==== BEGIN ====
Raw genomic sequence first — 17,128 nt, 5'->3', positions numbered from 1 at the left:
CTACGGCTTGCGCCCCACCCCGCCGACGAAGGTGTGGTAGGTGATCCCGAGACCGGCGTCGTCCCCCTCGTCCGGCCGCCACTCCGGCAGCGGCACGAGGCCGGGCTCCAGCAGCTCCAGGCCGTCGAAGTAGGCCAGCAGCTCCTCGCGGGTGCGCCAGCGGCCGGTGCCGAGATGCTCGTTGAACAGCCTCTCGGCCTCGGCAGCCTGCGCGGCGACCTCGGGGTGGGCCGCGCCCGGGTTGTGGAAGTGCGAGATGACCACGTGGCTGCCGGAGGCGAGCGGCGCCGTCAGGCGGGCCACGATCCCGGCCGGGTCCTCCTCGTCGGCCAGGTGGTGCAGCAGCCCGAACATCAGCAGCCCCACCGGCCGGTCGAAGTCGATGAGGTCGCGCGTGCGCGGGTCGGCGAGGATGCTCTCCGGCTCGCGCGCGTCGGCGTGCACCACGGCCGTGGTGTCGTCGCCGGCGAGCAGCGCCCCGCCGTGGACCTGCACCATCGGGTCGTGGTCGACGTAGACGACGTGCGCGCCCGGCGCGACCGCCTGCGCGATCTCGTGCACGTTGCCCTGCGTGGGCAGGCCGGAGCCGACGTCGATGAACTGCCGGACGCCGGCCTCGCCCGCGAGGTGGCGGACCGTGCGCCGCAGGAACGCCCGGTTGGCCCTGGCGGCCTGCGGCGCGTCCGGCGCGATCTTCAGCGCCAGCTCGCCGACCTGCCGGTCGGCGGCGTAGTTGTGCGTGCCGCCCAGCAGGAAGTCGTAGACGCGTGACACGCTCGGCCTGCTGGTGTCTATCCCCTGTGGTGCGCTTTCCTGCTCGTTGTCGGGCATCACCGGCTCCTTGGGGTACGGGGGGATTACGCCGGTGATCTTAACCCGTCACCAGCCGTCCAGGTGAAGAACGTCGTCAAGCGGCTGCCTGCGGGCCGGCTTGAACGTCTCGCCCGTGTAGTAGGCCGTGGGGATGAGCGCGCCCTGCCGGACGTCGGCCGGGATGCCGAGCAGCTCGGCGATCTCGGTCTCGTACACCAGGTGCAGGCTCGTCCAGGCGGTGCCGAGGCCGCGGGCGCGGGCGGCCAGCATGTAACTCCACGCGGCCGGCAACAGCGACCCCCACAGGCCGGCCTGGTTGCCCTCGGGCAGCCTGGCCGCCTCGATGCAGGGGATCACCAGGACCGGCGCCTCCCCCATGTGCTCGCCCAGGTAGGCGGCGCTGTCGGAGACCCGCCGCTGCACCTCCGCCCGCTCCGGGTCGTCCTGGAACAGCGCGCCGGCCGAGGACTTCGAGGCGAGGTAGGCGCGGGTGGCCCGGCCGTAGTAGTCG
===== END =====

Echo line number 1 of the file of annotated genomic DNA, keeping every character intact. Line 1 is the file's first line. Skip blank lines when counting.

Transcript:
Raw genomic sequence first — 17,128 nt, 5'->3', positions numbered from 1 at the left: